Sub-degree programmes offer diverse rewards

PUBLISHED : Saturday, 02 August, 2003, 12:00am
UPDATED : Saturday, 02 August, 2003, 12:00am

A growing number of sub-degree programmes leading to associate degrees or professional or higher diplomas are being offered in Hong Kong.

After completion, students can usually choose to look for jobs or continue their studies - either in Hong Kong or abroad.

Many professional diplomas are recognised by local and overseas bodies and may lead to an exemption from some related examinations.

Under plans announced last year, the number of second- and third-year places at Hong Kong's tertiary institutions will be increased in 2005, providing an attractive path forward for students who successfully complete a sub-degree programme.

Another path is to further your studies abroad. The College of International Education at Hong Kong Baptist University has negotiated a host of articulation agreements with universities in the United States, Britain, Canada and Australia, and more are on the way.

This means students completing its associate degree programmes can transfer to overseas universities.

Before enrolling in the college's associate programmes, however, Form Five school leavers must first complete a one- or two-year Associate Degree foundation course.

'The exact duration depends on their HKCEE results,' a spokesman for the college says.

'Sub-degree programmes offer students who don't perform well in examinations an alternate route,' says Cheng Kin-fai, principal of HKU SPACE Community College.

'If they come to us, we use continuing assessment, which accounts for 50 to 70 per cent of their grade. We don't assess students solely on exams.'

But this should not be misinterpreted as a lowering of standards. Students in these programmes are well-prepared to further their studies. 'Seventy per cent of our first [associates] were accepted by universities both local and overseas. The rest of them got jobs.'

HKU SPACE, which stands for the Uni-versity of Hong Kong School of Professional and Continuing Education, is the oldest major provider of continuing and professional education in Hong Kong.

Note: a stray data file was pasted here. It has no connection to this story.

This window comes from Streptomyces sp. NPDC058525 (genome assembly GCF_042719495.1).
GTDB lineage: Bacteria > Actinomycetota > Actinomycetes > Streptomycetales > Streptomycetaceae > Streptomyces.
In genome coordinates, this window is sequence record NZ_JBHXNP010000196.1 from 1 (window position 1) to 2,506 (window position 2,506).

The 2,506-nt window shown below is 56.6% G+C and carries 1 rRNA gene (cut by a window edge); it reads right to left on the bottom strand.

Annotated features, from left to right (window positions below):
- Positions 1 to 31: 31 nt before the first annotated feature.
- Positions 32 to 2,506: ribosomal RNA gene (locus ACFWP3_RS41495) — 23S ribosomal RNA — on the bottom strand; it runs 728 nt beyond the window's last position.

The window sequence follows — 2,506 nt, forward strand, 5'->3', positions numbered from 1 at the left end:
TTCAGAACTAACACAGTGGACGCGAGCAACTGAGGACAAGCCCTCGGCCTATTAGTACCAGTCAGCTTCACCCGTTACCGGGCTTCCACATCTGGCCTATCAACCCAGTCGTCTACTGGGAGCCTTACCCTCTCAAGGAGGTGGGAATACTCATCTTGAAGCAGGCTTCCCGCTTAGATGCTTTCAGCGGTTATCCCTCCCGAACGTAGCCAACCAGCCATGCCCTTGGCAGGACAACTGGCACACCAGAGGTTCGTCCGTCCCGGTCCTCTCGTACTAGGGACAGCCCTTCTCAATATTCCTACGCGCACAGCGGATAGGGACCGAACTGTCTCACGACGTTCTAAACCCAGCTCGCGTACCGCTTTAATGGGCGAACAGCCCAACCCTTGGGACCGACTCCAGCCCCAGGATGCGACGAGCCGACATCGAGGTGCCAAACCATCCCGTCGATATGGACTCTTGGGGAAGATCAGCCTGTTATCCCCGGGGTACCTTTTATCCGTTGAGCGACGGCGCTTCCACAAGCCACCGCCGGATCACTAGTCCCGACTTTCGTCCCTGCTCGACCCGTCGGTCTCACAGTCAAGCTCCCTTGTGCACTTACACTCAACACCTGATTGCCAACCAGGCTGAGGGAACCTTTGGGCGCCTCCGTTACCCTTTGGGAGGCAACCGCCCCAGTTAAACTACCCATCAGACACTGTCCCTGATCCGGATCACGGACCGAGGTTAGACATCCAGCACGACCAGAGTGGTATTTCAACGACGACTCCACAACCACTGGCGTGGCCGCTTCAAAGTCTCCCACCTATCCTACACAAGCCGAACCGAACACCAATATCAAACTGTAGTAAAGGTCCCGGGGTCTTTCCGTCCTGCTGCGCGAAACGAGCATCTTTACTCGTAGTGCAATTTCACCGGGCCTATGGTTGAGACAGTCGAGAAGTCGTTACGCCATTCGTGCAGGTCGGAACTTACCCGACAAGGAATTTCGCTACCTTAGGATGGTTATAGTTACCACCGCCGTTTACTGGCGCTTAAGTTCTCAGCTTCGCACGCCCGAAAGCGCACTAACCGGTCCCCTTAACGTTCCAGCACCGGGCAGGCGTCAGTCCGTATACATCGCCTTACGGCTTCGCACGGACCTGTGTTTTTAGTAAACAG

Established in 1956, it set up the HKU SPACE Community College in 2000 in response to Chief Executive Tung Chee-hwa's call to increase the ratio of young people enrolled in post-secondary programmes to 60 per cent.

In the coming academic year, 18 institutions will offer self-financing post-secondary programmes. There will be 71 Associate Degree courses and 34 Higher Diploma courses.

Generally speaking, Associate degrees follow the United States model whereas higher diplomas adopt the British standard.

Associate degrees put more emphasis on general education, with higher diplomas having a more vocational or practical orientation.

Associate degrees run two to three years, while higher diplomas last three years.

While minimum entry requirements vary, Form Five school leavers would generally be required to complete a one-year pre-associate programme before being accepted into an associate programme.

For higher diplomas, Form Five students would usually commence with year one of the three-year programme. Form Seven school leavers would enter at the second year.

Most of the University Grants Committee-funded tertiary institutions have sub-degree programmes which are generally offered on a self-financing basis.

The Division of Continuing Professional Education at the Hong Kong Institute of Education, for example, offers an Associate of Science and two Associates of Arts programmes.

Both types require two years of full-time study. Students with five HKCEE passes, including Chinese and English, can apply.

Otherwise, they should complete a pre-associate programme. It generally takes one year to complete, but some courses can be waived depending on an applicant's HKCEE results.